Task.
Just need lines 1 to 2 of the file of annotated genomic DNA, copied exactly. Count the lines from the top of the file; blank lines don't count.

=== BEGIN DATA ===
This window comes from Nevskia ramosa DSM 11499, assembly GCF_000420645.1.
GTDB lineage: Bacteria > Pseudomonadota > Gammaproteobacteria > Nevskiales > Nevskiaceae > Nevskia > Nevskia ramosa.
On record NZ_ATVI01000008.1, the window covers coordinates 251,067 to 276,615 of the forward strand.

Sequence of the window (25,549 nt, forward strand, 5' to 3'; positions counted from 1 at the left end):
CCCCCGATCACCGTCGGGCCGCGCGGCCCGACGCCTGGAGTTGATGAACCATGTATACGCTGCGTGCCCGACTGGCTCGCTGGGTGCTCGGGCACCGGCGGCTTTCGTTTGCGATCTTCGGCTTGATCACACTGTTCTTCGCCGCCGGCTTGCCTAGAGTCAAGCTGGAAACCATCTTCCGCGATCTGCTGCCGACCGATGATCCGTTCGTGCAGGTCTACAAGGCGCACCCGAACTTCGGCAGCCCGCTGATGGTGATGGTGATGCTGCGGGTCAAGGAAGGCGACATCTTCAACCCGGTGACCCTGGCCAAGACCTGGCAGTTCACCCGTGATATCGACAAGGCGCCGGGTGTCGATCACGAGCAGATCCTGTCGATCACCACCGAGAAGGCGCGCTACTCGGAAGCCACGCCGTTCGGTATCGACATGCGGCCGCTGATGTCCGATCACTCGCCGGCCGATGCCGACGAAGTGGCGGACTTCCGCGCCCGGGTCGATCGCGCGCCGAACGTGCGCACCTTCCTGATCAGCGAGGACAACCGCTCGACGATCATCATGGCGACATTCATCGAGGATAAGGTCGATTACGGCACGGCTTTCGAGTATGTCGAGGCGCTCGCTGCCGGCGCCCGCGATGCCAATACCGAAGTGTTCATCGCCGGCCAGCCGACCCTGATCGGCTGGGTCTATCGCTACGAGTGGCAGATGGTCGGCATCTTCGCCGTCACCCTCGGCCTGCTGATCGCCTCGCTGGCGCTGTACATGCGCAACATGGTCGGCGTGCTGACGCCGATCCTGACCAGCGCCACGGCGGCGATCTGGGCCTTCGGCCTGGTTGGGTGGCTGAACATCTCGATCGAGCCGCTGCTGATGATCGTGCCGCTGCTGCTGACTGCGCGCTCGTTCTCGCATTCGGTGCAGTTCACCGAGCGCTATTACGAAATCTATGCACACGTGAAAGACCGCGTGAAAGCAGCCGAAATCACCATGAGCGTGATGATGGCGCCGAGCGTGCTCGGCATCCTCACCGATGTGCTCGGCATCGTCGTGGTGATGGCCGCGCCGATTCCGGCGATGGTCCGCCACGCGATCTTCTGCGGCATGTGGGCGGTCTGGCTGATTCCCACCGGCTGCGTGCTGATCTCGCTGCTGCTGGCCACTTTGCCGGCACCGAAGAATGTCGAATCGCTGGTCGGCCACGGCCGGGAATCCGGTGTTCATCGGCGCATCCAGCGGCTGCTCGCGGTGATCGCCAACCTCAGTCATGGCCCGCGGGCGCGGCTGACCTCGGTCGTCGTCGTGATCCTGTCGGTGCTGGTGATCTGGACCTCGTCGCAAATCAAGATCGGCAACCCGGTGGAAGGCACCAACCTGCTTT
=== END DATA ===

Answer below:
This window comes from Nevskia ramosa DSM 11499, assembly GCF_000420645.1.
GTDB lineage: Bacteria > Pseudomonadota > Gammaproteobacteria > Nevskiales > Nevskiaceae > Nevskia > Nevskia ramosa.